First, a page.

“No, she's not plain.” That much was patently obvious.

“Neither is her sister,” Archie said with a roguish grin. “Remarkable-looking girls, both of them.”


Les yeux des feu bleu
,” Alec murmured, feeling foolish even as the words left his mouth.

Archie nodded. “Yes. Complicates things for you, doesn't it?”

“Indeed.” Whatever else she may be, sweet or sharp-tongued, dreadful or lovely, one thing Delia Somerset most assuredly was, was
complicated
.

“Robyn didn't take his eyes off her all evening,” Archie supplied helpfully. “Come to think of it, unless it was to gawk at her sister, neither did Shepherdson.”

Alec's mouth tightened. Shepherdson was fortunate tonight's dinner had been a casual family affair, because he wouldn't have survived additional courses with his limbs intact. Watching Shepherdson ogle and drool like an animal over Delia Somerset made Alec unaccountably furious. Of course, he'd have the same concern for any young lady under his protection.

Of course he would.

Tomorrow he'd speak to his mother about changing the seating arrangements. No matter what kind of mischief she was up to, Miss Somerset didn't deserve to have a drunken fool like Shepherdson leering at her from across the dinner table.

“You looked at her a good deal, too, Carlisle,” Archie observed. His tone was carefully neutral.

Alec leapt from his chair and paced to the fireplace, unable to sit still for one second longer. God, his muscles ached. He'd been as tight as a noose ever since this afternoon in the rose garden. And when had Archie become so bloody perceptive?

Archie startled at the sudden movement. “I'm not blaming you for looking.” He held his hands up defensively. “Any man would.”

“I have to watch her, Archie.” Alec's voice sounded raw even to his own ears. “It's the only way to keep her apart from Robyn.”

He had to watch her. He shouldn't want to watch her.

But he did.

“Not bad work, that,” Archie murmured.

Alec leaned an arm against the mantel. “She's up to something.”

“Up to something?” Archie stared at him, the forgotten cheroot dangling in his fingers. “What does that mean?”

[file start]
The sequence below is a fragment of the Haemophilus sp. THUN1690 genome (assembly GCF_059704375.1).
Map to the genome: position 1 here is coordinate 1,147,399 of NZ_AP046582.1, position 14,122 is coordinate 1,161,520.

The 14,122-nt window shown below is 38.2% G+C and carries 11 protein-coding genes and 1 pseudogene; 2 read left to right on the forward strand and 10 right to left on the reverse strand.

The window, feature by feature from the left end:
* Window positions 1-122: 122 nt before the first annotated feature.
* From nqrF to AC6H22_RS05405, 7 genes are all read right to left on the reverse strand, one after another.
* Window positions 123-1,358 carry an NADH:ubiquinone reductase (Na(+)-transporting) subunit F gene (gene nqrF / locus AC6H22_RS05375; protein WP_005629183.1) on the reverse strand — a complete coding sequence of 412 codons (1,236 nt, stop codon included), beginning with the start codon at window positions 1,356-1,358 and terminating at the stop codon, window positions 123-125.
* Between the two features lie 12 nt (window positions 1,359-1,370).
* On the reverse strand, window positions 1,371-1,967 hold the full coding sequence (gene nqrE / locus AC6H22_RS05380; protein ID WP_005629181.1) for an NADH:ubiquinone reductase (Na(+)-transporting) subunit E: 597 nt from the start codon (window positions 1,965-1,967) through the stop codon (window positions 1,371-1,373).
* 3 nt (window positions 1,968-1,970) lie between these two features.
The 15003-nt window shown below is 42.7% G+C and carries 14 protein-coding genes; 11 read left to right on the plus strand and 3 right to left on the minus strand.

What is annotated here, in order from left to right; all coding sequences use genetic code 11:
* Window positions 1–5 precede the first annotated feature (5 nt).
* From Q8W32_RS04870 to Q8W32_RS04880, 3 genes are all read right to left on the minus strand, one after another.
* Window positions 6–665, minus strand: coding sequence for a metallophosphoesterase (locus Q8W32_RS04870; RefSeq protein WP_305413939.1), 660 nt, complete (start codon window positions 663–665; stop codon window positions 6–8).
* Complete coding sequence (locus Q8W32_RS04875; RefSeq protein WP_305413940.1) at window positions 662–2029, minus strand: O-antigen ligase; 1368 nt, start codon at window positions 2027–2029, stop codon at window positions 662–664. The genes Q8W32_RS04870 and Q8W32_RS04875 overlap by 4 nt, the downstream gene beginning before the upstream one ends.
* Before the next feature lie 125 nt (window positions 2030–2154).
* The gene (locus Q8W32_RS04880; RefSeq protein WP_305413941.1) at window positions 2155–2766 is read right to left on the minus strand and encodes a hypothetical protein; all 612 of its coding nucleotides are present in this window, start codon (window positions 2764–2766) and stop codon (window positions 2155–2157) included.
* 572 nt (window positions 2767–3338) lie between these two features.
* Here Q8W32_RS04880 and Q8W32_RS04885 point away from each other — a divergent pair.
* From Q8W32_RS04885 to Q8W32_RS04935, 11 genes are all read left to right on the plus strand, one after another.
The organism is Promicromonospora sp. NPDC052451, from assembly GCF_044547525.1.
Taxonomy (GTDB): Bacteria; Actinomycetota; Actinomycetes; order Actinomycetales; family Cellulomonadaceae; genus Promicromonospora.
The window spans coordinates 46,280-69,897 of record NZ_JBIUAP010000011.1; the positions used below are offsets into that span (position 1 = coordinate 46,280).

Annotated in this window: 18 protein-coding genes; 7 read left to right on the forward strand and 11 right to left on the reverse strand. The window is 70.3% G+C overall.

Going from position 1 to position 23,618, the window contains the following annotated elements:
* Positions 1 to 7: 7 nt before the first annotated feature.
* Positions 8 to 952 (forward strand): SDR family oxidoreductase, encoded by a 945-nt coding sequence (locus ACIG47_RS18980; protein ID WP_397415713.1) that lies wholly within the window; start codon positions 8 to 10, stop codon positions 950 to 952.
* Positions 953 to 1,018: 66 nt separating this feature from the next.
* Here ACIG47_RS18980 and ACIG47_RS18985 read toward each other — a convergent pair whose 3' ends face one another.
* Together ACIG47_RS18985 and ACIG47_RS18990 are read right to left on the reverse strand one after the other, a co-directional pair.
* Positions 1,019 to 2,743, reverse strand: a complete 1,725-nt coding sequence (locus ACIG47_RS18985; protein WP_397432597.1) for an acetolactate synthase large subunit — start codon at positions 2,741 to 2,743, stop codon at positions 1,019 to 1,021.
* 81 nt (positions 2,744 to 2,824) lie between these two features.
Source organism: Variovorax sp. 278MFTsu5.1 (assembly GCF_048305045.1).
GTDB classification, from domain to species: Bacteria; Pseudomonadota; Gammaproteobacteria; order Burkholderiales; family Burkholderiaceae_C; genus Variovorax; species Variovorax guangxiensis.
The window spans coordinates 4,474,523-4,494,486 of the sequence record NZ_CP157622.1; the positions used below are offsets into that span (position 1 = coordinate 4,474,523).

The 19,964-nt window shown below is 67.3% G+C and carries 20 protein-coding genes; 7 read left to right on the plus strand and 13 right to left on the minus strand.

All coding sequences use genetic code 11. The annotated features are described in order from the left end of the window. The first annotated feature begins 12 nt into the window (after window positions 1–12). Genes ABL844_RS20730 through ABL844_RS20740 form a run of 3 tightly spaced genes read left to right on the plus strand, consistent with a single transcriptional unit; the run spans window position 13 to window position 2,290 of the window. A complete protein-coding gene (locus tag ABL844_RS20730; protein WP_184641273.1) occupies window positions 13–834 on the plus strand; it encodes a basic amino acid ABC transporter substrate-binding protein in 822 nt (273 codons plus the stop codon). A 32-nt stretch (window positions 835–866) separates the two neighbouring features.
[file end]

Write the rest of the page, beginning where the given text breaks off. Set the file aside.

Alec shrugged. “I'm not sure. She flirted with me.”

At least she'd tried to. In spite of his foul mood, Alec grinned. She was hopeless at flirtation, probably because it required some level of deception. It had taken her all of five minutes this afternoon to drop her pretense and blurt out the truth.

Her version of the truth anyway.

“You don't seem too upset about it,” Archie remarked. “You look rather pleased, in fact.”

Alec's grin faded. “It doesn't make sense. Why would she want to flirt with me? What possible purpose could it serve?”

“Maybe she just finds you charming.”

“She doesn't.” That much was certain.

“No. Probably not.” Archie frowned at his cheroot. “Maybe she's angling for a bigger fish.”

Alec was staring into the fire, but at this, his head snapped toward Archie. “What do you mean?”

“Why settle for an earl's younger brother when you may have a chance to hook the earl himself?”

Alec froze. “Why should she think she has a chance to hook me?”

Aside from the fact that I can't take my eyes off her?

Archie gave him a disgusted look, as if Alec were a slow-witted child. “Let's see, Carlisle.” He started ticking points off on his fingers. “Her eyes. Her hair. Her skin. Her figure. Why, her figure alone . . .”

But Alec had stopped listening.

Her mouth.
He closed his eyes.
Good God, her mouth.

“What's the matter with you, Carlisle? Do you have a pain? You look like you're in agony.”

I am in agony.
“I'm fine.”

“Well? Do you think she's fishing for an earl?”

“It's possible. I wouldn't entirely dismiss the idea.”

It did make perfect sense. If that was her object, this game would be over before it began. Whatever she was playing at, it didn't come naturally to her. That put her at a disadvantage, because he was born to play games.

To play them, and to win them.

Miss Somerset was intriguing and desirable, but in the end it didn't make any difference. It complicated matters, yes, but what satisfaction was to be had in a game too easily won? He did like a challenging game of chess, and it would be much more diverting with a living, breathing queen. Or a pawn? Yes. She was a tempting little pawn. He closed his eyes and imagined smooth ivory under his fingertips, except this ivory was warm, soft, translucent skin.

He could never have her, of course. There
were
limits. But fortunately there was a vast uncharted territory between a few harmless kisses and raising the skirts of a chaste young virgin.

Alec excelled at gray areas. He spent a good deal of time there.

He'd teach Miss Somerset a much-needed lesson about playing games with a man like him—that was, a man ruthless in pursuit of his desires, who enjoyed all of the advantages of wealth and social position. But he'd send her back to Surrey with her virginity intact.

Technically intact.

But she'd know he hadn't taken her because he chose not to, not because he couldn't have had her. It would humble her, and perhaps next time she'd know better.

“Maybe she's trying to make Robyn jealous,” Archie said unexpectedly. “Or maybe she's just practicing on you. For when she's alone with Robyn.”

A cold knot of fury settled in Alec's chest. “She's not going to be alone with him. Ever. Robyn can't control himself.”

He didn't mention he'd nearly lost control of himself in the garden with her today. One more breathless sigh or shy smile and he'd have touched her. If he'd touched her, he'd have kissed her, and he wouldn't have been able to stop kissing her.

“You know, Alec,” Archie began, but then paused, as if not sure how to continue.

That caught Alec's attention. Archie very rarely called him by his given name.